The majority of people associate the 90’s dot com boom to the moment that Netscape had its initial public offering. The company saw its stock surge that day, seeing a valuation at more than $2 billion by the end of day one.
It was at this very moment that the IPO became almost like a coming of age party- for tech startups during this era. Today’s technology giants, companies like Amazon, Yahoo, and eBay all went for initial public offerings in the late 90’s. Not every story was a success story, however. Plenty of other companies held IPOs during this era and then failed when the market bottomed out.
Not unlike the 90’s, Silicon Valley is experiencing a massive growth pattern yet again today. However, there’s been a massive shift in the way that tech companies procure financing: today’s startups are leaning more towards approaching rich insiders instead of the stock markets to finance growth.
To be frank, there are dramatically fewer IPOs these days than there were in the early-on dot com bubble. Valuations are dramatically down along with tech IPOs from the previous tech boom. Over the past ten years, the number of IPOs is dramatically lower than the level that the industry saw in the early 80’s, but the amount these companies have raised is significantly higher.
Instead, tech companies are turning toward private funding. We aren’t seeing a decrease in IPOs because the general public isn’t investing in tech or lost interest. Instead, startups are increasingly turning towards private funding– VC firms and private equity firms are a big favorite. Private funding has always been an incredibly important part of Silicon Valley, but they’ve recently become a commanding presence in the industry as tech companies rely on these sources more and more.
So What Are Tech Companies Doing Instead?
Another trend that we’ve seen- tech companies are starting to only approach the general public for financing when they’re forced to by federal regulations. The SEC requires companies to go public once shareholders grow past 500- a driving factor behind Facebook’s IPO in 2012.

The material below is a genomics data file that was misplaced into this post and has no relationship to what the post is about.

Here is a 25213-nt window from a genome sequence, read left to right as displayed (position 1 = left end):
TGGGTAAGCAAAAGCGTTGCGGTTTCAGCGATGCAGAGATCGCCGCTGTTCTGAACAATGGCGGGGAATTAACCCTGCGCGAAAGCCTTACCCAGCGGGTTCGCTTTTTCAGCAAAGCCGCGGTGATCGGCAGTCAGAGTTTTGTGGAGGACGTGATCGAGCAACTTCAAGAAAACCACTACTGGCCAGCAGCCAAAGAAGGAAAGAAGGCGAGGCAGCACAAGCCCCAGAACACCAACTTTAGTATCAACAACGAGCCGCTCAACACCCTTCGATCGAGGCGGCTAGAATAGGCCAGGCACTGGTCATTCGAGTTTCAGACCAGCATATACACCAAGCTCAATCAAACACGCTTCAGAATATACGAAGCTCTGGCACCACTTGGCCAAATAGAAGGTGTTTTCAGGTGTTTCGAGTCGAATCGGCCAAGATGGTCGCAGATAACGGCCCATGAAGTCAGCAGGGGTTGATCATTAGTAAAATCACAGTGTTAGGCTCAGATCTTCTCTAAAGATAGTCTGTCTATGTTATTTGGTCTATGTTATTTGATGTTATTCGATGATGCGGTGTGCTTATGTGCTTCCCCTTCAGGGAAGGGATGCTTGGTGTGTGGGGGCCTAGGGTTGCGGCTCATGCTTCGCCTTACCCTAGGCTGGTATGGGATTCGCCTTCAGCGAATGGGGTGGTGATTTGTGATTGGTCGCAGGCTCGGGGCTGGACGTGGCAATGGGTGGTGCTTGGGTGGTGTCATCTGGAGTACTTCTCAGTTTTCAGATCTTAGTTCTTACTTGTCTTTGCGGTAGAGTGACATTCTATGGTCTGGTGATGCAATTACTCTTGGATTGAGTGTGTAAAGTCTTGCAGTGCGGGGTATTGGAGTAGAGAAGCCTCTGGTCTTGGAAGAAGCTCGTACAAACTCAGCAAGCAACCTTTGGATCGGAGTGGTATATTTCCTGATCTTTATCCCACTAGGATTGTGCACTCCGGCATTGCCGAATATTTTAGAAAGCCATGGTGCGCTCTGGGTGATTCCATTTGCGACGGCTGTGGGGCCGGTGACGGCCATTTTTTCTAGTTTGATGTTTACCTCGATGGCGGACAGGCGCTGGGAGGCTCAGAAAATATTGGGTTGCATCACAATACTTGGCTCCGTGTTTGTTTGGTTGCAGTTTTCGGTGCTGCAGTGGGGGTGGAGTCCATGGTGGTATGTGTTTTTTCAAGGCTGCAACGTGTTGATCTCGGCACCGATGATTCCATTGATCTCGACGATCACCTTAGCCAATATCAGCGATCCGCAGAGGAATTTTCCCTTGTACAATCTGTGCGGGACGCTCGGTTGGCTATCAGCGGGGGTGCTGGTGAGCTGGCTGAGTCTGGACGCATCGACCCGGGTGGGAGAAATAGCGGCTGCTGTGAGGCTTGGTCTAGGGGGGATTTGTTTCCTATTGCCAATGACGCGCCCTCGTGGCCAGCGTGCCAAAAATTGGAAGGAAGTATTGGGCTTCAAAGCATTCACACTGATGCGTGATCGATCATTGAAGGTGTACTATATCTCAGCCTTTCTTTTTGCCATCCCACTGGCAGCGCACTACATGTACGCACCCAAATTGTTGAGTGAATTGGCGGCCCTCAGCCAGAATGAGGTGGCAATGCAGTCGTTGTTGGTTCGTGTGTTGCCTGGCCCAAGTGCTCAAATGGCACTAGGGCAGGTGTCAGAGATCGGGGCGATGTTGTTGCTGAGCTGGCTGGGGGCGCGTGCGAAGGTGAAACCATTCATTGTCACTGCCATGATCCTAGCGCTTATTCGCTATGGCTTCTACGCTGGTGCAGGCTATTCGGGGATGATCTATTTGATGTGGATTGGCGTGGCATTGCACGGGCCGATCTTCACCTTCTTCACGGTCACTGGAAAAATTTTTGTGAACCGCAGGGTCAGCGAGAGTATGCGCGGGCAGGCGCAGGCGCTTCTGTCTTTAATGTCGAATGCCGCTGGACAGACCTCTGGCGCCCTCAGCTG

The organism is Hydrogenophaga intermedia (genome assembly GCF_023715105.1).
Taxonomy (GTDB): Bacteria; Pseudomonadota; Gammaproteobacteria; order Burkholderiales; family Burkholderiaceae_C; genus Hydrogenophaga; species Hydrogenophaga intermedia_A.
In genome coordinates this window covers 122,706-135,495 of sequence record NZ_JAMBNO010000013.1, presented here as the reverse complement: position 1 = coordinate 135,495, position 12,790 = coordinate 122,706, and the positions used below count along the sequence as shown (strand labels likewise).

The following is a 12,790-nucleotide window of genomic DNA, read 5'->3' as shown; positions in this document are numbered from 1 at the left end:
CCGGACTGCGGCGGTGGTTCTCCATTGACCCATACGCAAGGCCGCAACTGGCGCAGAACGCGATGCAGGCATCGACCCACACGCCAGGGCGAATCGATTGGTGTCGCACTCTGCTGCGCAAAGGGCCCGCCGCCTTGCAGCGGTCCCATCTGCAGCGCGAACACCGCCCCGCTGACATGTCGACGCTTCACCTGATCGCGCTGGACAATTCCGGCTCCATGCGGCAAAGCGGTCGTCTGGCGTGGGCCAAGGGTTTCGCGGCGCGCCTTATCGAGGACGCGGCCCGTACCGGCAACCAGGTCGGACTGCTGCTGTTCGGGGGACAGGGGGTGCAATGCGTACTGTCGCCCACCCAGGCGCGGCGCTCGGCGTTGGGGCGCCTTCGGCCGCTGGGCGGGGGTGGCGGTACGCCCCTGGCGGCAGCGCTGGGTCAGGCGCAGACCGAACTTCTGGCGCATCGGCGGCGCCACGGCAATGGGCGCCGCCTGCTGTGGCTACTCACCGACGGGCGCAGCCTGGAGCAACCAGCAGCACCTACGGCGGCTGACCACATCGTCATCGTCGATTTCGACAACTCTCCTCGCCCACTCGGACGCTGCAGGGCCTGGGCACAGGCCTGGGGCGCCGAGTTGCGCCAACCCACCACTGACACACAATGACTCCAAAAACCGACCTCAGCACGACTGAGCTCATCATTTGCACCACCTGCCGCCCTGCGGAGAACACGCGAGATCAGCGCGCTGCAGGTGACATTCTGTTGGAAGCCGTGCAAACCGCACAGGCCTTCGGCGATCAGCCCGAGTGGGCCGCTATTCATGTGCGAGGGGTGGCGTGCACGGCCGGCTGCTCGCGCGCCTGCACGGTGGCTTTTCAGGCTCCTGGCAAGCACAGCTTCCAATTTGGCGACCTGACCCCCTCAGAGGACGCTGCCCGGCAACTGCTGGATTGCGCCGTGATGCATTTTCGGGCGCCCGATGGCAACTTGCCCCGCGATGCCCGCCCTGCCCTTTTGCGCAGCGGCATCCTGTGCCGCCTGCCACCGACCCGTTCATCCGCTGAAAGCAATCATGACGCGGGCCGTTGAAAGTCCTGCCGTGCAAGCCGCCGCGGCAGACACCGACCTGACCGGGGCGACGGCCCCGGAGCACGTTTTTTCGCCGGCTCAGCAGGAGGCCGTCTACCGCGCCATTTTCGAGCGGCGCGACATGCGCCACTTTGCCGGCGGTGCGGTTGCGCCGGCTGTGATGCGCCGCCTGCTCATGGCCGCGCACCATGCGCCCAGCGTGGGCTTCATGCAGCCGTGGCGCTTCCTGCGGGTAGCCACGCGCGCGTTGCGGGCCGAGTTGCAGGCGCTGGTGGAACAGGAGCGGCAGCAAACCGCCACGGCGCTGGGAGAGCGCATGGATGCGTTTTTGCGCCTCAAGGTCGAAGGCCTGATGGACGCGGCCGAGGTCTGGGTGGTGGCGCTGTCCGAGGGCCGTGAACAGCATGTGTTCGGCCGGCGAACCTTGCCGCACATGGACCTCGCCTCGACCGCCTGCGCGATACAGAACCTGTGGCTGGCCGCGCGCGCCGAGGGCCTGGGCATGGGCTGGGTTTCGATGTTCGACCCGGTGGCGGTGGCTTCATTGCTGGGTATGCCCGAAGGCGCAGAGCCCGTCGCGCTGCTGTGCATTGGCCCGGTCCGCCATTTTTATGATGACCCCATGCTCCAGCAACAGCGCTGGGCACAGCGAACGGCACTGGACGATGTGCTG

Later IPOs have some drawbacks- we don’t see the massive opportunities (or risks) for investors who don’t have millions to invest in rounds of fundraising. In the 80’s and 90s, giant post-IPO gains weren’t unusual, but that landscape has changed with the trends currently driving the market.
Things are different these days. Facebook was worth over $100 billion by the time it opened itself up to the market in 2012. Since its IPO, the shares have doubled (and then some)- a fairly decent return for investors. However, there’s a next-to-zero chance that those people who invested in Facebook during their IPO will see a return growth factor of 100 (what early Microsoft Investors saw in the last wave). To put this into perspective, Apple is the most valuable company, well, anywhere and it’s worth roughly $700 billion, which is less than seven times Facebook’s IPO.
This is a story that’s becoming quite familiar with Silicon Valley investors in the stock market. Other recent tech IPOs mirror this same sentiment- companies are waiting longer before they engage in an IPO which leaves public investors in the dust, without much of an upside. The SEC has ensured that non-wealthy people are essentially put into a stranglehold in this scenario as they are legally prohibited from investing privately in companies, creating less opportunity to make risky yet rewarding investments than there were even 20 years ago. Granted, this also means that investors can’t lose their life savings on unproven tech stocks, but I digress.
Is There A Current Technology Bubble?
There’s a lot of discussion around this and a lot of paranoia revolving around the current ecosystem in Silicon Valley. This is, perhaps, anxiety left over from the dot com bubble bursting in the late 90’s- the market crash left investors with a few scars and no one will soon forget. Now that we’re seeing technology stocks jump in growth again, people worry that we’re in the midst of repeating history.
However, when you compare stock with earnings, recent growth looks fairly mild by comparison. During the dot com bubble, the market saw tech stock soar without any correlation to a rise in company earnings. Once the market realized that these companies were unable to deliver on the high expectations that the growth in stock implied, the bubble burst and the market crashed. In comparison, the modern surge of growth in stock prices is largely driven by massive growth in tech company profits. Even more encouraging- when you look at the percentage of these companies earnings, technology stocks are priced quite a bit less than they were even 10 years ago.
Kristen Bowie is a marketing leader, forging the path with data-driven decisions. When she’s not writing for thought leadership and creating sponsorship proposals at Qwilr, she’s hanging out with her two urban dwarf goats, painting, or is out watching a local band.
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